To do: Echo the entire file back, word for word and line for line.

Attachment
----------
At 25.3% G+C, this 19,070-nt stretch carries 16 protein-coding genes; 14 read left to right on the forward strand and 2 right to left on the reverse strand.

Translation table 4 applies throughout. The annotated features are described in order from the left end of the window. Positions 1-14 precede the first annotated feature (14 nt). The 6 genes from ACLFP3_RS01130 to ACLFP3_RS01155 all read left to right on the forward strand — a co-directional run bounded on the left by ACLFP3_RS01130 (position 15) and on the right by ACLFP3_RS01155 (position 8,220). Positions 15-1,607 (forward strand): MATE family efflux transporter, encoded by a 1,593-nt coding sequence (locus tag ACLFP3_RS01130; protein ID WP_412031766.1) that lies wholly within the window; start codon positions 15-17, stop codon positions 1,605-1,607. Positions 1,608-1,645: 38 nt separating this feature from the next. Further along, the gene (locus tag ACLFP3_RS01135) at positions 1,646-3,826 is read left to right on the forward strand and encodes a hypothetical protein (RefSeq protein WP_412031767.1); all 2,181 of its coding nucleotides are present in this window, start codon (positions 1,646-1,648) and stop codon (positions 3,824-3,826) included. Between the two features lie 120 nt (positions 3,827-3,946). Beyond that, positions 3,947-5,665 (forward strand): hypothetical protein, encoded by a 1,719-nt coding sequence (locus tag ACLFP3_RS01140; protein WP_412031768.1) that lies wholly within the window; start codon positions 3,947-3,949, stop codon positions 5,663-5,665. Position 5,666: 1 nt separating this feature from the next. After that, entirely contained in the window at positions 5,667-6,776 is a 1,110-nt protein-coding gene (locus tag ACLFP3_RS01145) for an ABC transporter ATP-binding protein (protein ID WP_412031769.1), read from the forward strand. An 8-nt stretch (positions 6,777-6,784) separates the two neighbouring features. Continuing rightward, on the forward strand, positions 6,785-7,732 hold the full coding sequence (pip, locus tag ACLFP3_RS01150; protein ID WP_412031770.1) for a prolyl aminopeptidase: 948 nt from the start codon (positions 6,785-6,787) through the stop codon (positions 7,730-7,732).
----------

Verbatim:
At 25.3% G+C, this 19,070-nt stretch carries 16 protein-coding genes; 14 read left to right on the forward strand and 2 right to left on the reverse strand.

Translation table 4 applies throughout. The annotated features are described in order from the left end of the window. Positions 1-14 precede the first annotated feature (14 nt). The 6 genes from ACLFP3_RS01130 to ACLFP3_RS01155 all read left to right on the forward strand — a co-directional run bounded on the left by ACLFP3_RS01130 (position 15) and on the right by ACLFP3_RS01155 (position 8,220). Positions 15-1,607 (forward strand): MATE family efflux transporter, encoded by a 1,593-nt coding sequence (locus tag ACLFP3_RS01130; protein ID WP_412031766.1) that lies wholly within the window; start codon positions 15-17, stop codon positions 1,605-1,607. Positions 1,608-1,645: 38 nt separating this feature from the next. Further along, the gene (locus tag ACLFP3_RS01135) at positions 1,646-3,826 is read left to right on the forward strand and encodes a hypothetical protein (RefSeq protein WP_412031767.1); all 2,181 of its coding nucleotides are present in this window, start codon (positions 1,646-1,648) and stop codon (positions 3,824-3,826) included. Between the two features lie 120 nt (positions 3,827-3,946). Beyond that, positions 3,947-5,665 (forward strand): hypothetical protein, encoded by a 1,719-nt coding sequence (locus tag ACLFP3_RS01140; protein WP_412031768.1) that lies wholly within the window; start codon positions 3,947-3,949, stop codon positions 5,663-5,665. Position 5,666: 1 nt separating this feature from the next. After that, entirely contained in the window at positions 5,667-6,776 is a 1,110-nt protein-coding gene (locus tag ACLFP3_RS01145) for an ABC transporter ATP-binding protein (protein ID WP_412031769.1), read from the forward strand. An 8-nt stretch (positions 6,777-6,784) separates the two neighbouring features. Continuing rightward, on the forward strand, positions 6,785-7,732 hold the full coding sequence (pip, locus tag ACLFP3_RS01150; protein ID WP_412031770.1) for a prolyl aminopeptidase: 948 nt from the start codon (positions 6,785-6,787) through the stop codon (positions 7,730-7,732).